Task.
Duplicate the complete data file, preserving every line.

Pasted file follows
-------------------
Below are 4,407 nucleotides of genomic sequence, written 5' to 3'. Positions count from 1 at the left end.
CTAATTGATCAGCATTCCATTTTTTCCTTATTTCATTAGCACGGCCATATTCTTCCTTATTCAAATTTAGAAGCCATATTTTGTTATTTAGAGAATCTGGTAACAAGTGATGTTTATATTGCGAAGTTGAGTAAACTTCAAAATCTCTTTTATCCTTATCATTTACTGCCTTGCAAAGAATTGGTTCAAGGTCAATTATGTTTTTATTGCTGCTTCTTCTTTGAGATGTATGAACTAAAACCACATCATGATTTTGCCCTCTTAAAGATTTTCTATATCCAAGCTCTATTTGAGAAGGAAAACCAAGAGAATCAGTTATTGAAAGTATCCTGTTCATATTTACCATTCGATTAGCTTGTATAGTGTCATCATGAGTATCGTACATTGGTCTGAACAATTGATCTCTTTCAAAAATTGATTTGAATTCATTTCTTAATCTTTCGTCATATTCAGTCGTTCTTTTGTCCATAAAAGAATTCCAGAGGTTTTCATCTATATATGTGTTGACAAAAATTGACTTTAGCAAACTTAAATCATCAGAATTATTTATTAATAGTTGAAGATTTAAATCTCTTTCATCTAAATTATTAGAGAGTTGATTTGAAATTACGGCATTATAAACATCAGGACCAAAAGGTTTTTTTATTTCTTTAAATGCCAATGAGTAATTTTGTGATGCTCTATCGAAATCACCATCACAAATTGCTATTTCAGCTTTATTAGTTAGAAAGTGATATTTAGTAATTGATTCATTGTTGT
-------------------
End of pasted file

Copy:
Below are 4,407 nucleotides of genomic sequence, written 5' to 3'. Positions count from 1 at the left end.
CTAATTGATCAGCATTCCATTTTTTCCTTATTTCATTAGCACGGCCATATTCTTCCTTATTCAAATTTAGAAGCCATATTTTGTTATTTAGAGAATCTGGTAACAAGTGATGTTTATATTGCGAAGTTGAGTAAACTTCAAAATCTCTTTTATCCTTATCATTTACTGCCTTGCAAAGAATTGGTTCAAGGTCAATTATGTTTTTATTGCTGCTTCTTCTTTGAGATGTATGAACTAAAACCACATCATGATTTTGCCCTCTTAAAGATTTTCTATATCCAAGCTCTATTTGAGAAGGAAAACCAAGAGAATCAGTTATTGAAAGTATCCTGTTCATATTTACCATTCGATTAGCTTGTATAGTGTCATCATGAGTATCGTACATTGGTCTGAACAATTGATCTCTTTCAAAAATTGATTTGAATTCATTTCTTAATCTTTCGTCATATTCAGTCGTTCTTTTGTCCATAAAAGAATTCCAGAGGTTTTCATCTATATATGTGTTGACAAAAATTGACTTTAGCAAACTTAAATCATCAGAATTATTTATTAATAGTTGAAGATTTAAATCTCTTTCATCTAAATTATTAGAGAGTTGATTTGAAATTACGGCATTATAAACATCAGGACCAAAAGGTTTTTTTATTTCTTTAAATGCCAATGAGTAATTTTGTGATGCTCTATCGAAATCACCATCACAAATTGCTATTTCAGCTTTATTAGTTAGAAAGTGATATTTAGTAATTGATTCATTGTTGT